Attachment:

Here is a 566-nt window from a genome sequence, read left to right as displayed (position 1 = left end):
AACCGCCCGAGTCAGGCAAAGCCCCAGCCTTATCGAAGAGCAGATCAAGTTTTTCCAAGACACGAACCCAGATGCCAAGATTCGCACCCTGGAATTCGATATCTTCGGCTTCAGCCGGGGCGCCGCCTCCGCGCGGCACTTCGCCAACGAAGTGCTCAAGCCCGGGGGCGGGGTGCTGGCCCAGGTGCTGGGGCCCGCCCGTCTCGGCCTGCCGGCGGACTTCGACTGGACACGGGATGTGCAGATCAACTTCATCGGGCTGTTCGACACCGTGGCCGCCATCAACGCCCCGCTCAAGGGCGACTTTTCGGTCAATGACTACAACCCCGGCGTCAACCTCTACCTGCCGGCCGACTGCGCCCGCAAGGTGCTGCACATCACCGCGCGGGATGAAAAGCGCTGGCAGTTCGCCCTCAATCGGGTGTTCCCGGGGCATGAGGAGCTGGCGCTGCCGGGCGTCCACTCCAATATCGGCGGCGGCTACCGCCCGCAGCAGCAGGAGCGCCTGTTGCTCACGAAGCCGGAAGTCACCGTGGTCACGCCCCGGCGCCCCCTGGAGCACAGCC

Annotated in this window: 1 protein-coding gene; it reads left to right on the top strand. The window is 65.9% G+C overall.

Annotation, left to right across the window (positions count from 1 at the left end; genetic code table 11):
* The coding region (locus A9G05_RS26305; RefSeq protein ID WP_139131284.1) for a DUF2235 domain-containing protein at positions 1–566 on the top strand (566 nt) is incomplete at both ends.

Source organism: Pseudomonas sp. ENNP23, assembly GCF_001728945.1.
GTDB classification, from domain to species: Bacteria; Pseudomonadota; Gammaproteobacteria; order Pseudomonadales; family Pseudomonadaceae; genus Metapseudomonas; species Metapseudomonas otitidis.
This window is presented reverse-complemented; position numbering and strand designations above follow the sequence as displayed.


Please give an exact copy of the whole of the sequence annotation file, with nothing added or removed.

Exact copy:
Here is a 566-nt window from a genome sequence, read left to right as displayed (position 1 = left end):
AACCGCCCGAGTCAGGCAAAGCCCCAGCCTTATCGAAGAGCAGATCAAGTTTTTCCAAGACACGAACCCAGATGCCAAGATTCGCACCCTGGAATTCGATATCTTCGGCTTCAGCCGGGGCGCCGCCTCCGCGCGGCACTTCGCCAACGAAGTGCTCAAGCCCGGGGGCGGGGTGCTGGCCCAGGTGCTGGGGCCCGCCCGTCTCGGCCTGCCGGCGGACTTCGACTGGACACGGGATGTGCAGATCAACTTCATCGGGCTGTTCGACACCGTGGCCGCCATCAACGCCCCGCTCAAGGGCGACTTTTCGGTCAATGACTACAACCCCGGCGTCAACCTCTACCTGCCGGCCGACTGCGCCCGCAAGGTGCTGCACATCACCGCGCGGGATGAAAAGCGCTGGCAGTTCGCCCTCAATCGGGTGTTCCCGGGGCATGAGGAGCTGGCGCTGCCGGGCGTCCACTCCAATATCGGCGGCGGCTACCGCCCGCAGCAGCAGGAGCGCCTGTTGCTCACGAAGCCGGAAGTCACCGTGGTCACGCCCCGGCGCCCCCTGGAGCACAGCC

Annotated in this window: 1 protein-coding gene; it reads left to right on the top strand. The window is 65.9% G+C overall.

Annotation, left to right across the window (positions count from 1 at the left end; genetic code table 11):
* The coding region (locus A9G05_RS26305; RefSeq protein ID WP_139131284.1) for a DUF2235 domain-containing protein at positions 1–566 on the top strand (566 nt) is incomplete at both ends.

Source organism: Pseudomonas sp. ENNP23, assembly GCF_001728945.1.
GTDB classification, from domain to species: Bacteria; Pseudomonadota; Gammaproteobacteria; order Pseudomonadales; family Pseudomonadaceae; genus Metapseudomonas; species Metapseudomonas otitidis.
This window is presented reverse-complemented; position numbering and strand designations above follow the sequence as displayed.